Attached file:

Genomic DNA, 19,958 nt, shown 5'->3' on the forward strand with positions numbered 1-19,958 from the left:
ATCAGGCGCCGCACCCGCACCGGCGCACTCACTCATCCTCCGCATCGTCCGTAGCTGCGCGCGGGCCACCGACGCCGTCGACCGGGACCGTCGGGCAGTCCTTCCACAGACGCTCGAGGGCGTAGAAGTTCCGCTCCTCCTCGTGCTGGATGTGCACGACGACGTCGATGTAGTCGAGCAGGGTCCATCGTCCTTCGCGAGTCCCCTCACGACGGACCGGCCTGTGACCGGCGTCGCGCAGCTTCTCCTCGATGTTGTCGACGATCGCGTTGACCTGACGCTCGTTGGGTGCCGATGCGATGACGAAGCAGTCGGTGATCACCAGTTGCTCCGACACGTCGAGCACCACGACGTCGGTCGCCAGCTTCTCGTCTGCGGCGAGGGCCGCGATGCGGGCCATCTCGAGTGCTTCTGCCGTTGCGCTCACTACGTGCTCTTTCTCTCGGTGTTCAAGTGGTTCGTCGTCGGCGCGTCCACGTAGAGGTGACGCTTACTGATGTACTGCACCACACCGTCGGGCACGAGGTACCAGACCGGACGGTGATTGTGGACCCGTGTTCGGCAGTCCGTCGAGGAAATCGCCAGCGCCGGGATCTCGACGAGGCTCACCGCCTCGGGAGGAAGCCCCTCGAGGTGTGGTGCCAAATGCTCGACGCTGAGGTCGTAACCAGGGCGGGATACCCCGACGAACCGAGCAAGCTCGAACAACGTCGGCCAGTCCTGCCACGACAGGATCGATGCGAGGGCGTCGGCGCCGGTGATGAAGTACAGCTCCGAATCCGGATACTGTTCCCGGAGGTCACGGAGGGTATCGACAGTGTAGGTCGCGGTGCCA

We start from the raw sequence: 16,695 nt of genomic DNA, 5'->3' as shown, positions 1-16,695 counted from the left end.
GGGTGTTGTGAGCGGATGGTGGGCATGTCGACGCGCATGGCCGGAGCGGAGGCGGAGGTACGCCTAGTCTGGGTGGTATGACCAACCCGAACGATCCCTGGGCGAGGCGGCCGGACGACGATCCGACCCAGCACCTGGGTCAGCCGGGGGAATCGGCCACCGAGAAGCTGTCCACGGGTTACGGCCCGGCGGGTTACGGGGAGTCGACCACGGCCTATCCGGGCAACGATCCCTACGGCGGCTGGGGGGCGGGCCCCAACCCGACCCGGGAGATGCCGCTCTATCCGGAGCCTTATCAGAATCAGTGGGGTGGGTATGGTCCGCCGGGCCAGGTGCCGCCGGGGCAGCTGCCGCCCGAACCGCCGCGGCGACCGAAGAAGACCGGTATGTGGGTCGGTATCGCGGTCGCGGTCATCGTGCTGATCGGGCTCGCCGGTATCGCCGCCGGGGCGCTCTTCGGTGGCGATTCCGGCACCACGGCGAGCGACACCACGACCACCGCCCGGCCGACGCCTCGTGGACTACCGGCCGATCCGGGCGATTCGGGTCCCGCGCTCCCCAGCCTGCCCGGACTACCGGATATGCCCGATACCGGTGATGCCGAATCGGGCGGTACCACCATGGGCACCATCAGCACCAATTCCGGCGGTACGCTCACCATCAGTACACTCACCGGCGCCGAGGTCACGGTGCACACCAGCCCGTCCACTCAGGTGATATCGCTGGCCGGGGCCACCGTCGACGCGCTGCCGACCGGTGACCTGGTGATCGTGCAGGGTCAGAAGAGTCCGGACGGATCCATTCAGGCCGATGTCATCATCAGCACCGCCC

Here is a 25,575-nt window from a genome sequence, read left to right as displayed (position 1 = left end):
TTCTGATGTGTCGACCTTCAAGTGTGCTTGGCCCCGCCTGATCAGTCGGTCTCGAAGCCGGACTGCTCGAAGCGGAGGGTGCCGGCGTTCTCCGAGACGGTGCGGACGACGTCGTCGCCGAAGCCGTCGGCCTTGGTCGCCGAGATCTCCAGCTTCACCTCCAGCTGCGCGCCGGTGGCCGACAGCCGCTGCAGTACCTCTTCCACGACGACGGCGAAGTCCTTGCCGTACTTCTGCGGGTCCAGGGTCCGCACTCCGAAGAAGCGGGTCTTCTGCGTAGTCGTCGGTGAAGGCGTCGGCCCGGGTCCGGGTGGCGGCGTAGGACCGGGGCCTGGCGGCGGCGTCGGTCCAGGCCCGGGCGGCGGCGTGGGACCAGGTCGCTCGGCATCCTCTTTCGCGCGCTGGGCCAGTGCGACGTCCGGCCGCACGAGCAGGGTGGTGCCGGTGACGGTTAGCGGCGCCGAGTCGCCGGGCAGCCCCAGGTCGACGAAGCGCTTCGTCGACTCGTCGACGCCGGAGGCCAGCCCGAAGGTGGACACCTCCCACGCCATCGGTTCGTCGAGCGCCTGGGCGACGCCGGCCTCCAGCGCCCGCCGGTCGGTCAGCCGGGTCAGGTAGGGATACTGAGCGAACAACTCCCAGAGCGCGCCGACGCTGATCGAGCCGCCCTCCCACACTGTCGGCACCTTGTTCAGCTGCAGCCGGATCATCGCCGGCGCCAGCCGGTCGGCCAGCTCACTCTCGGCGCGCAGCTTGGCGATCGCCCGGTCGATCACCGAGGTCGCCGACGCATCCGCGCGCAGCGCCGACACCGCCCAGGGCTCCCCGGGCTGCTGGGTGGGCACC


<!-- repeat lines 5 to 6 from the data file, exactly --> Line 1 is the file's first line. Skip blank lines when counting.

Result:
Here is a 25,575-nt window from a genome sequence, read left to right as displayed (position 1 = left end):
TTCTGATGTGTCGACCTTCAAGTGTGCTTGGCCCCGCCTGATCAGTCGGTCTCGAAGCCGGACTGCTCGAAGCGGAGGGTGCCGGCGTTCTCCGAGACGGTGCGGACGACGTCGTCGCCGAAGCCGTCGGCCTTGGTCGCCGAGATCTCCAGCTTCACCTCCAGCTGCGCGCCGGTGGCCGACAGCCGCTGCAGTACCTCTTCCACGACGACGGCGAAGTCCTTGCCGTACTTCTGCGGGTCCAGGGTCCGCACTCCGAAGAAGCGGGTCTTCTGCGTAGTCGTCGGTGAAGGCGTCGGCCCGGGTCCGGGTGGCGGCGTAGGACCGGGGCCTGGCGGCGGCGTCGGTCCAGGCCCGGGCGGCGGCGTGGGACCAGGTCGCTCGGCATCCTCTTTCGCGCGCTGGGCCAGTGCGACGTCCGGCCGCACGAGCAGGGTGGTGCCGGTGACGGTTAGCGGCGCCGAGTCGCCGGGCAGCCCCAGGTCGACGAAGCGCTTCGTCGACTCGTCGACGCCGGAGGCCAGCCCGAAGGTGGACACCTCCCACGCCATCGGTTCGTCGAGCGCCTGGGCGACGCCGGCCTCCAGCGCCCGCCGGTCGGTCAGCCGGGTCAGGTAGGGATACTGAGCGAACAACTCCCAGAGCGCGCCGACGCTGATCGAGCCGCCCTCCCACACTGTCGGCACCTTGTTCAGCTGCAGCCGGATCATCGCCGGCGCCAGCCGGTCGGCCAGCTCACTCTCGGCGCGCAGCTTGGCGATCGCCCGGTCGATCACCGAGGTCGCCGACGCATCCGCGCGCAGCGCCGACACCGCCCAGGGCTCCCCGGGCTGCTGGGTGGGCACC